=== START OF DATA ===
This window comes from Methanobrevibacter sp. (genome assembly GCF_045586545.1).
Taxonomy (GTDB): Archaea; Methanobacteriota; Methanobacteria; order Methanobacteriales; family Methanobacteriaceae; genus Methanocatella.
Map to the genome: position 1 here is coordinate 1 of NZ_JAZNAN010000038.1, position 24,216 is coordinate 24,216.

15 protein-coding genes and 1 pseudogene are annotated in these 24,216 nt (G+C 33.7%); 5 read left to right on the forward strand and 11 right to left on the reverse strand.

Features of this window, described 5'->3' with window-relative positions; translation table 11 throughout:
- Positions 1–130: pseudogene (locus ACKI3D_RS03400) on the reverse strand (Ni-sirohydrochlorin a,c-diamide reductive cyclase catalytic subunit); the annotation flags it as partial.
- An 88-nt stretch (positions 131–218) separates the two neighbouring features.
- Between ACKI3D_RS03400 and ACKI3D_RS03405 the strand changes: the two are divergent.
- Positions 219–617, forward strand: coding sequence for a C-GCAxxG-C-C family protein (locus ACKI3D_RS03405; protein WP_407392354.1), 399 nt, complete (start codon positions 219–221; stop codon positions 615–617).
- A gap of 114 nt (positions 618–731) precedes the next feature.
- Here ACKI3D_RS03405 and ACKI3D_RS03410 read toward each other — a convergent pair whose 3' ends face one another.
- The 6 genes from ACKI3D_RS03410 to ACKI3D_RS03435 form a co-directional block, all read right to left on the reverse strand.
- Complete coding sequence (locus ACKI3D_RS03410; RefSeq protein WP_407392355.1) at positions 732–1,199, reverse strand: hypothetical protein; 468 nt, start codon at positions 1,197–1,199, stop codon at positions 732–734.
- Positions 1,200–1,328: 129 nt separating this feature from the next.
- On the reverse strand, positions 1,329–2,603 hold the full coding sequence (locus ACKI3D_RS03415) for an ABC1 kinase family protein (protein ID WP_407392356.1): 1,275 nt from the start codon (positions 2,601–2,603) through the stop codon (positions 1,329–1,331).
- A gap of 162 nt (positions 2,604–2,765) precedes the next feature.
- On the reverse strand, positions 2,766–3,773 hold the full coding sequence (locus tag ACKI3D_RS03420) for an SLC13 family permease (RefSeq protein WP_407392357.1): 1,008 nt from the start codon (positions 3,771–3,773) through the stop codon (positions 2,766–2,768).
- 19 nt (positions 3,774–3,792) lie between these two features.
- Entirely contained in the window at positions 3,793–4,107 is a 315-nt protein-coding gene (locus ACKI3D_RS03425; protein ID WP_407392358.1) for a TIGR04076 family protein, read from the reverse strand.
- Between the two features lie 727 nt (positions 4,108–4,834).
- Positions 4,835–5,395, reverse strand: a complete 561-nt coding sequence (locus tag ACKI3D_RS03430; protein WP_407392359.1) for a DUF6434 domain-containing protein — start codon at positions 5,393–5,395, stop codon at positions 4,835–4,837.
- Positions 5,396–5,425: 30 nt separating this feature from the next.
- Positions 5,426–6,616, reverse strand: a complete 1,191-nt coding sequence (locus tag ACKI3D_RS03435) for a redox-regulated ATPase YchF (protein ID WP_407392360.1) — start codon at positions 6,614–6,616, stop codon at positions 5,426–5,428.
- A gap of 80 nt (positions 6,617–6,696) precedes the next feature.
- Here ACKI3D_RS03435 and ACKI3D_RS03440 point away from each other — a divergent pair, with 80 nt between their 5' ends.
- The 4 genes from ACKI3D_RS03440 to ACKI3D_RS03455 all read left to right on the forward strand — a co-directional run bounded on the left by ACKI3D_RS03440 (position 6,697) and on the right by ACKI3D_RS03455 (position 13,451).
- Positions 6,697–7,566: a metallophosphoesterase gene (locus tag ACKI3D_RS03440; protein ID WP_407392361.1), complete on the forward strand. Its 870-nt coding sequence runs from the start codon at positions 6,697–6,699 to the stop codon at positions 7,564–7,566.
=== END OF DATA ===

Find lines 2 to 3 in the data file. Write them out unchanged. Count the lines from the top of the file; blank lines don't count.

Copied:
Taxonomy (GTDB): Archaea; Methanobacteriota; Methanobacteria; order Methanobacteriales; family Methanobacteriaceae; genus Methanocatella.
Map to the genome: position 1 here is coordinate 1 of NZ_JAZNAN010000038.1, position 24,216 is coordinate 24,216.